The new phone app for info on aphids

AAFC’s first smartphone app will help farmers scout and sample for aphids and their predators

English grain aphids at different life stages. These cereal aphids double their reproductive rate once they start feeding on cereal grain heads.

Agriculture and Agri-Food Canada (AAFC) is testing a new aphid app in the field this summer, which should be widely available by next growing season.

The cereal aphid app is the first smartphone app developed by AAFC, says Dr. Tyler Wist, a federal research scientist based in Saskatoon. It will guide cereal growers and agronomists through the scouting and sampling process, Wist says, and tell them whether crops are at a stage that leaves them vulnerable to aphid damage. It will base control recommendations on economic thresholds that will depend on the grower’s comfort level with aphids, though 12 aphids per tiller will be the recommended target. The app will also include photos of the three most common cereal aphid species to help people identify them.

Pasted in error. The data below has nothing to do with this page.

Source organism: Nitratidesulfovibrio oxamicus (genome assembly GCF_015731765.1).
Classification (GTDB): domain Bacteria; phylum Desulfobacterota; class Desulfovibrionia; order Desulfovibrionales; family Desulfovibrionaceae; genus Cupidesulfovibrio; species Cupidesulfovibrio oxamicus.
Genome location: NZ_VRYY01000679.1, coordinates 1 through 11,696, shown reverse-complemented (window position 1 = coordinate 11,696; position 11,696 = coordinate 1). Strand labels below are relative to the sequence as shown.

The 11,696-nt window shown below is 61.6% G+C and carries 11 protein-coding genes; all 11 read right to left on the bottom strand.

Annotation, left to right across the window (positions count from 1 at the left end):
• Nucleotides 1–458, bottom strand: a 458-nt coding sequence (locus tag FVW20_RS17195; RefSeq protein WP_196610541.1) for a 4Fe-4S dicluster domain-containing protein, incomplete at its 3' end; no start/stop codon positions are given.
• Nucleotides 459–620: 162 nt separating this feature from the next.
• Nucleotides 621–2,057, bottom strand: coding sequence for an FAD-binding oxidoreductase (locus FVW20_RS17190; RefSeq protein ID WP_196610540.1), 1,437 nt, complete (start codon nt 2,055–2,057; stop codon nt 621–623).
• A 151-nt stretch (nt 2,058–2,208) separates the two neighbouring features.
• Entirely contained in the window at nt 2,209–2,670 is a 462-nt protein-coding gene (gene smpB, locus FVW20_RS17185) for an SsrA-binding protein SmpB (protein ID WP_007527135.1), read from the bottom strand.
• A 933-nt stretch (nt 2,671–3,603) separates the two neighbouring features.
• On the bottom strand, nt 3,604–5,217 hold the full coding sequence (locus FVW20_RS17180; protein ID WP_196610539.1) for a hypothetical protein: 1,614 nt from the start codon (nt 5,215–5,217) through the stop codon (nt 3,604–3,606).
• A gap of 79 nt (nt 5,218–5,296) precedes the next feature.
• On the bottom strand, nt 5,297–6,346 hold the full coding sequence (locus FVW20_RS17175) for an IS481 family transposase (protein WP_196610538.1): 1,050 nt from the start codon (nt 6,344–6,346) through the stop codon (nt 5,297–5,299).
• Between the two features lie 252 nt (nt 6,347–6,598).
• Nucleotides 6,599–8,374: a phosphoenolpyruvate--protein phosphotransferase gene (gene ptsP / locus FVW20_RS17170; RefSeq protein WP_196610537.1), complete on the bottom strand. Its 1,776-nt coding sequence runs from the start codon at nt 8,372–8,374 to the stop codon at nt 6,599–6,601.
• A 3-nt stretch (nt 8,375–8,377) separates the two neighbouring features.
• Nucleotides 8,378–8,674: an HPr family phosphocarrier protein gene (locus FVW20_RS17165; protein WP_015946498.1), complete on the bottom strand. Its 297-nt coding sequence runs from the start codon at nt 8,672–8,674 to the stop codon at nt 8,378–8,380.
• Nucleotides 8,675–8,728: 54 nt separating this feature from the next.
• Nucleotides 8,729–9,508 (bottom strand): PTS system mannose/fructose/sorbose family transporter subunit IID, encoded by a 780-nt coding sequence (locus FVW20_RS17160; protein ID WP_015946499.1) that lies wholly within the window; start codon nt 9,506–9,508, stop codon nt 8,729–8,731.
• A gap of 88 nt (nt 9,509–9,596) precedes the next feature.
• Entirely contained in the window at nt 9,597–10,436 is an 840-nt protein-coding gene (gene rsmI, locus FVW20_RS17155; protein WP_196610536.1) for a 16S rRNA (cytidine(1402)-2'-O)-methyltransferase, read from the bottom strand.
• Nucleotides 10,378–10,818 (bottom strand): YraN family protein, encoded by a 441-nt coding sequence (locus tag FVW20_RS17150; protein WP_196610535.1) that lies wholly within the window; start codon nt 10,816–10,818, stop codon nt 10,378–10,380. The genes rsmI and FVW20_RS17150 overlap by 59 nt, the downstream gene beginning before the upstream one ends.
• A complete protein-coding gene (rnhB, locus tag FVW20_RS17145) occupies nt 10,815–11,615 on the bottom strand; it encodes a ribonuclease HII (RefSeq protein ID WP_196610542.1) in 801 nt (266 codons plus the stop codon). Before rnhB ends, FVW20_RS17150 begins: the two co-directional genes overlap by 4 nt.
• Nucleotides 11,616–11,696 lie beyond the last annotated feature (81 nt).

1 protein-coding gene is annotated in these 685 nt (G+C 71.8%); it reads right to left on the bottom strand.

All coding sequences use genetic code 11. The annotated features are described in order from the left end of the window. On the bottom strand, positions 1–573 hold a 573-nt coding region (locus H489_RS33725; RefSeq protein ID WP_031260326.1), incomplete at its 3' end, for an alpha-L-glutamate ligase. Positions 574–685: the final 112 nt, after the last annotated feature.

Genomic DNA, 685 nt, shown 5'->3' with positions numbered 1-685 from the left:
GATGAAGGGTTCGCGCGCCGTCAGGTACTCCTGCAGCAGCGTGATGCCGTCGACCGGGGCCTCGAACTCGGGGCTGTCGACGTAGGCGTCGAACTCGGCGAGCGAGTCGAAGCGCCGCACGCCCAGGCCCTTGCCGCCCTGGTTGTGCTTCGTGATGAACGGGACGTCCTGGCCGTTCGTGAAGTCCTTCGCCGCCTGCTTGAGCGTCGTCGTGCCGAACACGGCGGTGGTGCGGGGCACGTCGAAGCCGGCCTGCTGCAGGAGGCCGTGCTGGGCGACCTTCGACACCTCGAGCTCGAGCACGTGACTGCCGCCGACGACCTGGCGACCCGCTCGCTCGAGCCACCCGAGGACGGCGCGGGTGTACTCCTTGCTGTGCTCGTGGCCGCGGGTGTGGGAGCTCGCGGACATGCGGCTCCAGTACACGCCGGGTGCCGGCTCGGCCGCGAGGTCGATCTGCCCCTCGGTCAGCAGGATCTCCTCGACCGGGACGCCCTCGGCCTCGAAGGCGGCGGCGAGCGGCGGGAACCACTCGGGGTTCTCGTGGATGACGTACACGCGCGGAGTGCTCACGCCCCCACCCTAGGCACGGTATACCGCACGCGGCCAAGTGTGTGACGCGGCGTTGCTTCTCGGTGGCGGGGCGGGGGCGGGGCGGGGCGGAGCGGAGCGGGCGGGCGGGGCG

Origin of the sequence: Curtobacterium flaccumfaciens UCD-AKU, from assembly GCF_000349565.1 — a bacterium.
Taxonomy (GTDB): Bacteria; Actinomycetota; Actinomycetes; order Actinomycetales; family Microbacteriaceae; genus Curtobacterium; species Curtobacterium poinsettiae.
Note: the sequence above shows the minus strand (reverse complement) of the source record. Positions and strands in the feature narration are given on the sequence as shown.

But the app’s most interesting feature is that it will take into account the field’s population of the aphids’ predators, including lady beetles, green lacewing larvae, damselbugs, minute pirate bugs, and parasitoid wasps.

Damselbugs are one of the beneficial insects that prey on crop pests such as cereal aphids. A cereal aphid app being developed by AAFC will take into account natural enemy populations when recommending control options. photo: Lisa Guenther

“Having natural enemies of aphids in the fields can prevent the aphid population from reaching a damaging level and the app works to incorporate those natural enemies into the mathematical prediction model,” says Wist.

Wist says the app will recommend people keep sampling until a proper sample size is reached. It will then recommend sampling again soon, recommend people not to worry about aphids, or suggest people consider an insecticide application.

Wist says the idea for the app came out of a project funded by the Pest Management Centre in 2012 and 2013. Researchers surveyed natural aphid enemies in cereal fields so they could incorporate those beneficial insects into the thresholds.